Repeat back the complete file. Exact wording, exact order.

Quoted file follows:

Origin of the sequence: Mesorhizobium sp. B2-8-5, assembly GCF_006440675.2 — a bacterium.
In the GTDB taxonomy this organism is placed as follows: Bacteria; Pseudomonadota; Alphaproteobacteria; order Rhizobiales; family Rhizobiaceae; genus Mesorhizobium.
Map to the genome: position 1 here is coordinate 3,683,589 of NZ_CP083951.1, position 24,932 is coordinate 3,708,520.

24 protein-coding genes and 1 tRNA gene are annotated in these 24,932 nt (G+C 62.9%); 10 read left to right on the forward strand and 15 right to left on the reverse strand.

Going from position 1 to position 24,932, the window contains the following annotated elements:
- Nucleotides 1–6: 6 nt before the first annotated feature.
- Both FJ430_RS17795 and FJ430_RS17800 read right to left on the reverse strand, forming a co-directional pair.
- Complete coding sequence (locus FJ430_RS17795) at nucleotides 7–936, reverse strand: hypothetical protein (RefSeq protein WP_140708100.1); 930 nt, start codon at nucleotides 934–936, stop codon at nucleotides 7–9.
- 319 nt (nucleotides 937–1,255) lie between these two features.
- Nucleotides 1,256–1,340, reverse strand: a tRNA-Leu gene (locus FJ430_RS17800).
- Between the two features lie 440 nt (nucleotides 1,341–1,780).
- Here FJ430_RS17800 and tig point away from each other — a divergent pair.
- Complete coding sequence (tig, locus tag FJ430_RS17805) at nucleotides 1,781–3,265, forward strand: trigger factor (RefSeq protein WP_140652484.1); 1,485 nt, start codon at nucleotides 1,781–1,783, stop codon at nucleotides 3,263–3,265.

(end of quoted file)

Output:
Origin of the sequence: Mesorhizobium sp. B2-8-5, assembly GCF_006440675.2 — a bacterium.
In the GTDB taxonomy this organism is placed as follows: Bacteria; Pseudomonadota; Alphaproteobacteria; order Rhizobiales; family Rhizobiaceae; genus Mesorhizobium.
Map to the genome: position 1 here is coordinate 3,683,589 of NZ_CP083951.1, position 24,932 is coordinate 3,708,520.

24 protein-coding genes and 1 tRNA gene are annotated in these 24,932 nt (G+C 62.9%); 10 read left to right on the forward strand and 15 right to left on the reverse strand.

Going from position 1 to position 24,932, the window contains the following annotated elements:
- Nucleotides 1–6: 6 nt before the first annotated feature.
- Both FJ430_RS17795 and FJ430_RS17800 read right to left on the reverse strand, forming a co-directional pair.
- Complete coding sequence (locus FJ430_RS17795) at nucleotides 7–936, reverse strand: hypothetical protein (RefSeq protein WP_140708100.1); 930 nt, start codon at nucleotides 934–936, stop codon at nucleotides 7–9.
- 319 nt (nucleotides 937–1,255) lie between these two features.
- Nucleotides 1,256–1,340, reverse strand: a tRNA-Leu gene (locus FJ430_RS17800).
- Between the two features lie 440 nt (nucleotides 1,341–1,780).
- Here FJ430_RS17800 and tig point away from each other — a divergent pair.
- Complete coding sequence (tig, locus tag FJ430_RS17805) at nucleotides 1,781–3,265, forward strand: trigger factor (RefSeq protein WP_140652484.1); 1,485 nt, start codon at nucleotides 1,781–1,783, stop codon at nucleotides 3,263–3,265.